A Conversation with Sarah Fay in wwwLand, Part 2
By Wendy McHale
We began a 3-day series yesterday on Sarah Fay's views and experiences to-date in wwwLand; as relayed to editor Tim McHale in a conversation they had right after the new year.
Ms. Fay is now playing advisory roles and serving on the boards of several companies. Part 2 of their exchange today focuses on companies she is helping and why they're worth her attention.
Alice voiced her confusion of Wonderland's strange customs during her adventure, "It would be so nice if something made sense for a change." Sarah's insights provide the clarity that eluded Alice in her digital rabbit hole. Ms. Fay's plans make perfect sense!
Tim: What projects are you involved with now?
Sarah: I've begun playing advisory roles and serving on the boards of several companies.
Tim: Sounds interesting.
Sarah: I'm really enjoying it. I would like to make this my occupation for the next couple of years if not longer.
Tim: How is it different than corporate?
Sarah: It gives me more flexibility to be involved with multiple businesses and the ability to cross pollinate ideas and make connections across my network of colleagues and friends.
Tim: Who are the companies you're working with?
Sarah: Good question. Let me begin with Netshelter. It's a vertical media network which recently passed CNET to become the #1 tech news web property online.
Sarah: I enjoy working with its founders, Peyman and Pirouz Nilforoush. They are brothers and are incredibly intelligent and passionate about their business. They're young and have achieved so much already. The company feels very much like the company I was a part of in my high tech selling days at M&T. There's a feeling that nothing's impossible.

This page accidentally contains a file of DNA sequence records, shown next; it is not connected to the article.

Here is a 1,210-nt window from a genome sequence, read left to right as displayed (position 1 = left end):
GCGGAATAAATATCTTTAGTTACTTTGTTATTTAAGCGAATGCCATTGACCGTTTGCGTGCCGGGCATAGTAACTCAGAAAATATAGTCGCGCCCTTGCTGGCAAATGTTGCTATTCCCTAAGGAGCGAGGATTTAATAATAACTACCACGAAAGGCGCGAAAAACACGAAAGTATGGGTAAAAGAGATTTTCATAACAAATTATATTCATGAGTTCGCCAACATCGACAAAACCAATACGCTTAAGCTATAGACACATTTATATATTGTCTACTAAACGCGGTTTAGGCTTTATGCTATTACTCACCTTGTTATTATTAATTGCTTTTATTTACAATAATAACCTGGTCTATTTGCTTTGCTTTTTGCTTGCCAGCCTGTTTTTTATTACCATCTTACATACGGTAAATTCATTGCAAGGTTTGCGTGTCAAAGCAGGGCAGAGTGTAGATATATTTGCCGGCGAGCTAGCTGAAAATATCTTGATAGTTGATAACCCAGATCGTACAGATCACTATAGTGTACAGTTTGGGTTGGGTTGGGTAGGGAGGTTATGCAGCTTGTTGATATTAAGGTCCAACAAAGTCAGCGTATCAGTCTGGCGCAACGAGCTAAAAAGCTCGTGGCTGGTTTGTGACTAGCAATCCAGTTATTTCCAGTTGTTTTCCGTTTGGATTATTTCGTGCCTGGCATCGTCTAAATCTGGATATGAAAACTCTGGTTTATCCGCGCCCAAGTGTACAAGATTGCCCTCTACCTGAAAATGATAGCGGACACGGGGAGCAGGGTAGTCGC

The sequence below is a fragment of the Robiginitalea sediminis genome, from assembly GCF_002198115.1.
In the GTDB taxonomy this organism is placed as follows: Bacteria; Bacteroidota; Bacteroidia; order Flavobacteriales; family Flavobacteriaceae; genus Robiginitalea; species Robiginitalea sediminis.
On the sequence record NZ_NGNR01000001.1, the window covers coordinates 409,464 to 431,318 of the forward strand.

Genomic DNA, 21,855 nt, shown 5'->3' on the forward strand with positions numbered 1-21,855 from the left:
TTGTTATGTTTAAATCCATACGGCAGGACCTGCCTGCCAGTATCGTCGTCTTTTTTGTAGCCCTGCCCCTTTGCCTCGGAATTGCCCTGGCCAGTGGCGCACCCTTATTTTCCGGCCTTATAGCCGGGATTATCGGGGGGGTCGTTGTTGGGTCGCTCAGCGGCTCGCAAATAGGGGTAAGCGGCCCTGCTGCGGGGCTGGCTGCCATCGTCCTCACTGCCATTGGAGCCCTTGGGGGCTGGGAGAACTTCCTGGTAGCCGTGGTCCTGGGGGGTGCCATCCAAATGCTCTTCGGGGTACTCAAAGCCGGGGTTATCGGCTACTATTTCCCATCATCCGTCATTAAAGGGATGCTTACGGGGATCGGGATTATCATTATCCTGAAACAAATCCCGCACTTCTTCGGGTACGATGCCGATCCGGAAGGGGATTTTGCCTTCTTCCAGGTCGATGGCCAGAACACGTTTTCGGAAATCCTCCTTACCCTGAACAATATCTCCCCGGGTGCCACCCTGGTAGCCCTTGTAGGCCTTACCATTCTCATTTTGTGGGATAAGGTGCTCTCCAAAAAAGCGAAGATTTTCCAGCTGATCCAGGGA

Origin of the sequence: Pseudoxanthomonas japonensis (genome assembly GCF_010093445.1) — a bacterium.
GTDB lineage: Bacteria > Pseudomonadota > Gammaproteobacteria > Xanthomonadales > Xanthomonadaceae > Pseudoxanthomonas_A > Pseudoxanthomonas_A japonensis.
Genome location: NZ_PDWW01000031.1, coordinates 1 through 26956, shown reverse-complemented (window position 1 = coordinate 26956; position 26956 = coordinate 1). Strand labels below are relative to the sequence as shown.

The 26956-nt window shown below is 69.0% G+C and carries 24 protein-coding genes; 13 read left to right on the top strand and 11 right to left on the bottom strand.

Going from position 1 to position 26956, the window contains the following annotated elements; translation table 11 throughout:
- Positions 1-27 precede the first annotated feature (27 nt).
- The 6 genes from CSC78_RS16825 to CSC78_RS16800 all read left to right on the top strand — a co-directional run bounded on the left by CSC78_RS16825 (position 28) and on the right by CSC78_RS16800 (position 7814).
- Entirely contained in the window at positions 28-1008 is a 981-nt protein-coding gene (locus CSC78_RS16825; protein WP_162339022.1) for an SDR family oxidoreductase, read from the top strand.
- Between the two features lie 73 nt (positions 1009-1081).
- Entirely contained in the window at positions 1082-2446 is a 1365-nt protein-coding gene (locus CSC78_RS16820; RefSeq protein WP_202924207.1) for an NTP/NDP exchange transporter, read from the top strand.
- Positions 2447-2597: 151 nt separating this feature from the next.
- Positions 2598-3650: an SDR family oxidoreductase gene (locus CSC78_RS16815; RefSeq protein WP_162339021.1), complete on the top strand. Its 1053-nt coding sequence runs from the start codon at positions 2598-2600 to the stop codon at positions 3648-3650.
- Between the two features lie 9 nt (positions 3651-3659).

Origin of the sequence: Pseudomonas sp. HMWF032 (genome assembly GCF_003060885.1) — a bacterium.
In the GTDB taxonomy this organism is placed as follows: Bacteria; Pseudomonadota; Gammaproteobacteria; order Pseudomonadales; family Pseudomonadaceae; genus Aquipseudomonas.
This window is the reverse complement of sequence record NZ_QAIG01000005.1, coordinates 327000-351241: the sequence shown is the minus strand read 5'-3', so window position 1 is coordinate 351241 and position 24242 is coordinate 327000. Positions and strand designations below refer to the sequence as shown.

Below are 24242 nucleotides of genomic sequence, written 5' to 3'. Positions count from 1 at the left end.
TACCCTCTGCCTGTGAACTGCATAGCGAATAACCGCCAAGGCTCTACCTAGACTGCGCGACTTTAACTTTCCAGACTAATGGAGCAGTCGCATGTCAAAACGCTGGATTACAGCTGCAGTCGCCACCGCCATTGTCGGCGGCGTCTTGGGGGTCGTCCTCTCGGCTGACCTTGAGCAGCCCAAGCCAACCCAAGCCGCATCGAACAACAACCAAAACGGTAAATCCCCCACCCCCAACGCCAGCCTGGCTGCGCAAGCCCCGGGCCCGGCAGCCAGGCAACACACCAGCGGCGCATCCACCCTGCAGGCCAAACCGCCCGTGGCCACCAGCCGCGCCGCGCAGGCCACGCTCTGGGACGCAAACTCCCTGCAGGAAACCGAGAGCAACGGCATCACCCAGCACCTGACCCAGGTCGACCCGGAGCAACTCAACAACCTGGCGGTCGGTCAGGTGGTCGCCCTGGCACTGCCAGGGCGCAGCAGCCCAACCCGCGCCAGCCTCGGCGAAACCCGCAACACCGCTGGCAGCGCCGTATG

Sarah: For one thing, Netshelter just made it onto comScore's top 20 web properties, with an estimated audience that's already more than 100 million!
Tim: Wow! What others?
Tim: Really... tell me about that. The buzz is quite high about them. I love the name.
Sarah: Data management is becoming "the" key ingredient to planning and managing effective advertising programs. X+1 is bringing the promise of delivering "the right message to the right person at the right time" to life through patented technology.
Tim: Who do you work with?
Sarah: I'm on the Board of Directors. John Nardone is X+1's CEO. He's is a former colleague of mine from Aegis, as is the CRO, Jason Shulman - it is always great to re-create working relationships from the past.
Tim: Two very talented guys. Anything in search?
Sarah: Interesting you mentioned that. I am also sitting on the board of a company called Searchandise. It's the first online media network within the retail eCommerce environment. Searchandise gives product manufacturers the ability to now buy media and search keyword inventory on retail web sites; to help them create visibility for their products closer to the consumer's intended purchase. It's very similar to the way that merchandising works in physical retail environments. The retailers also win by monetizing traffic on their sites.
Sarah: Vertical search is predicted to be a significant growth area in the media market, and this is a sweet and untouched area for a new kind of search and media inventory to emerge.
Tim: Who runs the company?